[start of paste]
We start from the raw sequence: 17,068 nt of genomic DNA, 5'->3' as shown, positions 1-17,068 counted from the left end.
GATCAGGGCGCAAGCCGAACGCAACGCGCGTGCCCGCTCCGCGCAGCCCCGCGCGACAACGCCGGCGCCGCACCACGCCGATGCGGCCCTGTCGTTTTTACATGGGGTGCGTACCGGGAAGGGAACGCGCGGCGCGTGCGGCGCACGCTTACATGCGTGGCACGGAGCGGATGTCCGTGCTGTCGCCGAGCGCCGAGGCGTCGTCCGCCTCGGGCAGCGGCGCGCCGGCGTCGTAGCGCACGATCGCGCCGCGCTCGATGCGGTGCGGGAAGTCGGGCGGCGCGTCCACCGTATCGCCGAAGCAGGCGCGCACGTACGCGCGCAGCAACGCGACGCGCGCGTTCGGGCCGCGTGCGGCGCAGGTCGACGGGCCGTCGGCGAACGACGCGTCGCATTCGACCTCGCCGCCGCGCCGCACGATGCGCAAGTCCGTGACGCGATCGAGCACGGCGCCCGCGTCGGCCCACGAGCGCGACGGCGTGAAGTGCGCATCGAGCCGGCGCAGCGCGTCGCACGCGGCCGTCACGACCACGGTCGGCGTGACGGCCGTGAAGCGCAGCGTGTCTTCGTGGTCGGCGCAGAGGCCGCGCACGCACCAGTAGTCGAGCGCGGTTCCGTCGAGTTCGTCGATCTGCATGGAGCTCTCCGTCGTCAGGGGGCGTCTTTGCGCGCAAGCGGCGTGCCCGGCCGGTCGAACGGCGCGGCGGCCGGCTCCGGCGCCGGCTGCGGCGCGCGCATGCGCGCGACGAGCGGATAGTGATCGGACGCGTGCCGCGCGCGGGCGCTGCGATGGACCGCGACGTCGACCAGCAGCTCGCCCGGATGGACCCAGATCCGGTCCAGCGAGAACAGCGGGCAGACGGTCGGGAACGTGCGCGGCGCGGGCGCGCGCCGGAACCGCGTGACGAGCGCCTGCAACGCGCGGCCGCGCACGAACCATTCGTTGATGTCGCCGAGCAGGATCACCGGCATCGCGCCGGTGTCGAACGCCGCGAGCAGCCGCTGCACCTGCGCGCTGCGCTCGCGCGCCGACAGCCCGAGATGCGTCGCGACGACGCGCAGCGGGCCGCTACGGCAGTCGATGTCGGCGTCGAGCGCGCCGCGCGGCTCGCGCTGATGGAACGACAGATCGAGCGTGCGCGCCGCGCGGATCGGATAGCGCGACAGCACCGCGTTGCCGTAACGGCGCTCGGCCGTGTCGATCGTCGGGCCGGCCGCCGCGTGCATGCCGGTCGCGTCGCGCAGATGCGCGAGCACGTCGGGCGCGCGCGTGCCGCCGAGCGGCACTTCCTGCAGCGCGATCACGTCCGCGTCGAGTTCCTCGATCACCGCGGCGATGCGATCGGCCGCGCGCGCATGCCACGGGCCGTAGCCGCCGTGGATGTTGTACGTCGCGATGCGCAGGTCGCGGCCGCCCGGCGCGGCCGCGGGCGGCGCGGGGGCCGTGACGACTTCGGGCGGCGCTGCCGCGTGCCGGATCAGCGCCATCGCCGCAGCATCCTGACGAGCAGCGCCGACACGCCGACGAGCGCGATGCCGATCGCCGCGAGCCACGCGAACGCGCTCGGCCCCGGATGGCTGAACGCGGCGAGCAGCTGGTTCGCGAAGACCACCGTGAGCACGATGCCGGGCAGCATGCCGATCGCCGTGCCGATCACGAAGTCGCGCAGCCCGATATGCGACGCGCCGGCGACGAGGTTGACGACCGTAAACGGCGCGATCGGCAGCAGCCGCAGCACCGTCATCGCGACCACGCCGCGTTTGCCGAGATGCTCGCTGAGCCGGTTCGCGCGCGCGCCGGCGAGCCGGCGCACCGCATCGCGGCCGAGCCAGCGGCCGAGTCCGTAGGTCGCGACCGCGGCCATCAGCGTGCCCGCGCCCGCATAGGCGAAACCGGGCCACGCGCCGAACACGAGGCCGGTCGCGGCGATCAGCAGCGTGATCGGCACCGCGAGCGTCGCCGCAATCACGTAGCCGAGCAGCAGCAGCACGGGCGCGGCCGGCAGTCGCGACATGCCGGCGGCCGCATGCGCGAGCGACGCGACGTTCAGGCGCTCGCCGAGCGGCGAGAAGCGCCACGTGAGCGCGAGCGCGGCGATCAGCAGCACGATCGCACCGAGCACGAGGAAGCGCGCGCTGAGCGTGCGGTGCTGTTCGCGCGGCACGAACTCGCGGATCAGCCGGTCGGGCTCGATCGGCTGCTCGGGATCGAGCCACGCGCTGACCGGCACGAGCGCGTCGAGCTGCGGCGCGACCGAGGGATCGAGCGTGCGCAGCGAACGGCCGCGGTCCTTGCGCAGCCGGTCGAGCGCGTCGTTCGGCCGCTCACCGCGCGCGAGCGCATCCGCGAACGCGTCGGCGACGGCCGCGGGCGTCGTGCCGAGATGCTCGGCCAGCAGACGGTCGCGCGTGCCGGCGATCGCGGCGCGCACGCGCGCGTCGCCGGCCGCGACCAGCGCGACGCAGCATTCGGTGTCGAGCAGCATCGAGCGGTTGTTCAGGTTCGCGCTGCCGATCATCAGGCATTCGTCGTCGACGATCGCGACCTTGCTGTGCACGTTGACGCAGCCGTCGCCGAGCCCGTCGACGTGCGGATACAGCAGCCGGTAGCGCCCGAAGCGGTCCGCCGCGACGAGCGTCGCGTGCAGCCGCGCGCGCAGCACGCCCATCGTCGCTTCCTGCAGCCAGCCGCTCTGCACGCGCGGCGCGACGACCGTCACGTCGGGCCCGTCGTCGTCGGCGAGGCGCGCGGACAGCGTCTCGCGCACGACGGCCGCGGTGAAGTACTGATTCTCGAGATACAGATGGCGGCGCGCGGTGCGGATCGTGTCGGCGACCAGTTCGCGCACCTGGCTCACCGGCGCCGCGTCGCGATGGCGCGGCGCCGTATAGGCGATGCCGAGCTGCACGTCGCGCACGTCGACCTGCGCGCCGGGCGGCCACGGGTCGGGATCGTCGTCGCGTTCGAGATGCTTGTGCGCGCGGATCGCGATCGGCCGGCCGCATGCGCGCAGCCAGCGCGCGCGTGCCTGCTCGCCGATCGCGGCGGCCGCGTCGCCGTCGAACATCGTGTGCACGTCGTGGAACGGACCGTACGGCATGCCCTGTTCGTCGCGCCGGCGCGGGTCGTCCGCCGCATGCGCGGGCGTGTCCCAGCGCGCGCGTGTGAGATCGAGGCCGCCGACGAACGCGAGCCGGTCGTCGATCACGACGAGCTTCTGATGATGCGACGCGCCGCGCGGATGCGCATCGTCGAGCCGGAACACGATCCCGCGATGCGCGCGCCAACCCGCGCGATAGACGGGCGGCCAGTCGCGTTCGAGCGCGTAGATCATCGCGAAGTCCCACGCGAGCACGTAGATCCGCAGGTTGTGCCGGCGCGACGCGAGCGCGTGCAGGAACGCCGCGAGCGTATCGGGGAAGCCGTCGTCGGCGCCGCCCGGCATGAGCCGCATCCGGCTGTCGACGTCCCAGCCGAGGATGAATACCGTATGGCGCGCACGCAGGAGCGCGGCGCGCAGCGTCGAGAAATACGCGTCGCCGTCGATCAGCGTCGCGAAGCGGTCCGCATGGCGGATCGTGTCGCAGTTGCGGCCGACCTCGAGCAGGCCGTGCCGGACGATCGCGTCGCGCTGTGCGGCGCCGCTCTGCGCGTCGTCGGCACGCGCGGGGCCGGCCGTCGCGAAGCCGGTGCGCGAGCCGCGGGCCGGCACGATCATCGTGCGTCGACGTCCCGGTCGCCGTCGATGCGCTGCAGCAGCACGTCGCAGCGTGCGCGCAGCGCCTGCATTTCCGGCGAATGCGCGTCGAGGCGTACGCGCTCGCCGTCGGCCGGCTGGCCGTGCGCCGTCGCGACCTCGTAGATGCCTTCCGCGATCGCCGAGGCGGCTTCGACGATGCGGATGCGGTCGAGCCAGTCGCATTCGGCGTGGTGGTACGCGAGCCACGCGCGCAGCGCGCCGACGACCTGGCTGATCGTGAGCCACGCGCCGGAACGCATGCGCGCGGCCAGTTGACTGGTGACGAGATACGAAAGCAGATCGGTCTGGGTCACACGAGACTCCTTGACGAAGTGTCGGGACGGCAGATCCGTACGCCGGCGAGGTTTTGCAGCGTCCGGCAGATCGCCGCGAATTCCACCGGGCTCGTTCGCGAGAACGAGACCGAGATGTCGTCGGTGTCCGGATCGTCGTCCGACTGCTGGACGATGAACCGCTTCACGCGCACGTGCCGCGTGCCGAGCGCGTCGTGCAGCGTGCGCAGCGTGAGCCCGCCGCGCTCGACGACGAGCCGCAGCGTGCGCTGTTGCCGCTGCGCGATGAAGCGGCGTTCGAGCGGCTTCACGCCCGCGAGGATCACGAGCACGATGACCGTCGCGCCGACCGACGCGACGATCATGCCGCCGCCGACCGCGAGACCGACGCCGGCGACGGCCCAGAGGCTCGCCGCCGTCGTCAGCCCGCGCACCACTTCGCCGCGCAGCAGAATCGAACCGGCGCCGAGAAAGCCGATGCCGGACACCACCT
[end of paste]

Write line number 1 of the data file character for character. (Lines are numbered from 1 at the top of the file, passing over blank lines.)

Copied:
We start from the raw sequence: 17,068 nt of genomic DNA, 5'->3' as shown, positions 1-17,068 counted from the left end.